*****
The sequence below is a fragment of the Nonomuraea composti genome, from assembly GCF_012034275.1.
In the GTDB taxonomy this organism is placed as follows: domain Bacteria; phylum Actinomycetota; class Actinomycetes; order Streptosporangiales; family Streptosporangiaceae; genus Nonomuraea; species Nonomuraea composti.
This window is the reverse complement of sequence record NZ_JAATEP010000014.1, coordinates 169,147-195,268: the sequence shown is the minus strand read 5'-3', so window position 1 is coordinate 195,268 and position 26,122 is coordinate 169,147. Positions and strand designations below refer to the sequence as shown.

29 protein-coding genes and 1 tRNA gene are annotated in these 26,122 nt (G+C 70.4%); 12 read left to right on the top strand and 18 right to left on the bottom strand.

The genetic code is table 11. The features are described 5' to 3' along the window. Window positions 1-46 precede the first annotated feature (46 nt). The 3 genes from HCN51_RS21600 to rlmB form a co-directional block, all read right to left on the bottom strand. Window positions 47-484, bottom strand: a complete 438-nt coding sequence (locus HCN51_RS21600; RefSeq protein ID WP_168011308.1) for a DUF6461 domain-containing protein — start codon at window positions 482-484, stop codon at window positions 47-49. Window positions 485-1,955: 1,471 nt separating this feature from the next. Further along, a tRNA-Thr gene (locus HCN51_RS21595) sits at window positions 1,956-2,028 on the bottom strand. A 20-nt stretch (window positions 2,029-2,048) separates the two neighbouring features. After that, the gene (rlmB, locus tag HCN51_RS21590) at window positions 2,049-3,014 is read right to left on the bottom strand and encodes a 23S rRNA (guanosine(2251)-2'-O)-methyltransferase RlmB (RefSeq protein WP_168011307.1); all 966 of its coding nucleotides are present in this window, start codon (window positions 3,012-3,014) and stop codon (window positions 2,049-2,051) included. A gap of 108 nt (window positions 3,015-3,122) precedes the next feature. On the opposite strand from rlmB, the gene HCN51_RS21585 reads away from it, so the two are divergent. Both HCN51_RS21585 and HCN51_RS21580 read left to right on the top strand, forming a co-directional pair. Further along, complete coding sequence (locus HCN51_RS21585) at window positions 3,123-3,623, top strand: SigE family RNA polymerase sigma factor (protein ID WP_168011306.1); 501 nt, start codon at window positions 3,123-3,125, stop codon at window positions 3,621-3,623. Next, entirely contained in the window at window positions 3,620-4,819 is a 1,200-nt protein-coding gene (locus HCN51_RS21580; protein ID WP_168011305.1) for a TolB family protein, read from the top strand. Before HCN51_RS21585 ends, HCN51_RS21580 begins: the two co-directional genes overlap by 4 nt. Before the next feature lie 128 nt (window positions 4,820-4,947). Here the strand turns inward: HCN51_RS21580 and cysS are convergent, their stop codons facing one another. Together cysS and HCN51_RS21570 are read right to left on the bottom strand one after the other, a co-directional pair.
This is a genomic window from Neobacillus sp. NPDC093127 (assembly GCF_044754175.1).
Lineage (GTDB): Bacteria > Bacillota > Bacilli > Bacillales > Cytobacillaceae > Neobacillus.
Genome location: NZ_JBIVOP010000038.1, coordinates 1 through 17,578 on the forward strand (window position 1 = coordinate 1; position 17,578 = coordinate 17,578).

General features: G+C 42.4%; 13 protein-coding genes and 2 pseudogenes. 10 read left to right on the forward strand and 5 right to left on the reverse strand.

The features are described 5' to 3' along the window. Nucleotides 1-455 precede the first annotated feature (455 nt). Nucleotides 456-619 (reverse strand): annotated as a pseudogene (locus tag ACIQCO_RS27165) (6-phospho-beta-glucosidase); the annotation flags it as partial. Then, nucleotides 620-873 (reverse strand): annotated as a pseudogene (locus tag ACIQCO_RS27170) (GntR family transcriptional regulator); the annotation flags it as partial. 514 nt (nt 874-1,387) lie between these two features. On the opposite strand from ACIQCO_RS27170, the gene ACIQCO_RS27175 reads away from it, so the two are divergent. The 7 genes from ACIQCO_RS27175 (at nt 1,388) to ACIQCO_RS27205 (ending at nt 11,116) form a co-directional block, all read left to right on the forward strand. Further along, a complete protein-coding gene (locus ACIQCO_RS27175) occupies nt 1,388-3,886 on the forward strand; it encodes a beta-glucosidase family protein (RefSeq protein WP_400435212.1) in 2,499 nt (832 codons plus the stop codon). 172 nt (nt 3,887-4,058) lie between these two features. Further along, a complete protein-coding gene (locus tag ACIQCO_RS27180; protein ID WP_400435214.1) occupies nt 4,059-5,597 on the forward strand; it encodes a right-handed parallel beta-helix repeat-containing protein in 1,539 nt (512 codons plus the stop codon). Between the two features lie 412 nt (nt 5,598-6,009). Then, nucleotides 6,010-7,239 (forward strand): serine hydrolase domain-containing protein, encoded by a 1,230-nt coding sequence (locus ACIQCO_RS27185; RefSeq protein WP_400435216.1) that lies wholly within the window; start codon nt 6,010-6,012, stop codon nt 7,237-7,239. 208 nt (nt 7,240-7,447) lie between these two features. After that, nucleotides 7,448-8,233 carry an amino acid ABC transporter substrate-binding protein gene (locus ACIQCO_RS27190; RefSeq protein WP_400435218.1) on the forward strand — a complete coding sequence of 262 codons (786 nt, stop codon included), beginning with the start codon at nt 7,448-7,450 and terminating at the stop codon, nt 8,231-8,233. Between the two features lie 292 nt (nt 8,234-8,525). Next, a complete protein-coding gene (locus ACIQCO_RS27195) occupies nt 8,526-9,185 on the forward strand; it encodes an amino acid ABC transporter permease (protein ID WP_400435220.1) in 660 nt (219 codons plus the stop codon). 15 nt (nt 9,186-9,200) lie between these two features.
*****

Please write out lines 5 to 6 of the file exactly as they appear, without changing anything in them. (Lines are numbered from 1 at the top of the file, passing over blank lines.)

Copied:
The genetic code is table 11. The features are described 5' to 3' along the window. Window positions 1-46 precede the first annotated feature (46 nt). The 3 genes from HCN51_RS21600 to rlmB form a co-directional block, all read right to left on the bottom strand. Window positions 47-484, bottom strand: a complete 438-nt coding sequence (locus HCN51_RS21600; RefSeq protein ID WP_168011308.1) for a DUF6461 domain-containing protein — start codon at window positions 482-484, stop codon at window positions 47-49. Window positions 485-1,955: 1,471 nt separating this feature from the next. Further along, a tRNA-Thr gene (locus HCN51_RS21595) sits at window positions 1,956-2,028 on the bottom strand. A 20-nt stretch (window positions 2,029-2,048) separates the two neighbouring features. After that, the gene (rlmB, locus tag HCN51_RS21590) at window positions 2,049-3,014 is read right to left on the bottom strand and encodes a 23S rRNA (guanosine(2251)-2'-O)-methyltransferase RlmB (RefSeq protein WP_168011307.1); all 966 of its coding nucleotides are present in this window, start codon (window positions 3,012-3,014) and stop codon (window positions 2,049-2,051) included. A gap of 108 nt (window positions 3,015-3,122) precedes the next feature. On the opposite strand from rlmB, the gene HCN51_RS21585 reads away from it, so the two are divergent. Both HCN51_RS21585 and HCN51_RS21580 read left to right on the top strand, forming a co-directional pair. Further along, complete coding sequence (locus HCN51_RS21585) at window positions 3,123-3,623, top strand: SigE family RNA polymerase sigma factor (protein ID WP_168011306.1); 501 nt, start codon at window positions 3,123-3,125, stop codon at window positions 3,621-3,623. Next, entirely contained in the window at window positions 3,620-4,819 is a 1,200-nt protein-coding gene (locus HCN51_RS21580; protein ID WP_168011305.1) for a TolB family protein, read from the top strand. Before HCN51_RS21585 ends, HCN51_RS21580 begins: the two co-directional genes overlap by 4 nt. Before the next feature lie 128 nt (window positions 4,820-4,947). Here the strand turns inward: HCN51_RS21580 and cysS are convergent, their stop codons facing one another. Together cysS and HCN51_RS21570 are read right to left on the bottom strand one after the other, a co-directional pair.
This is a genomic window from Neobacillus sp. NPDC093127 (assembly GCF_044754175.1).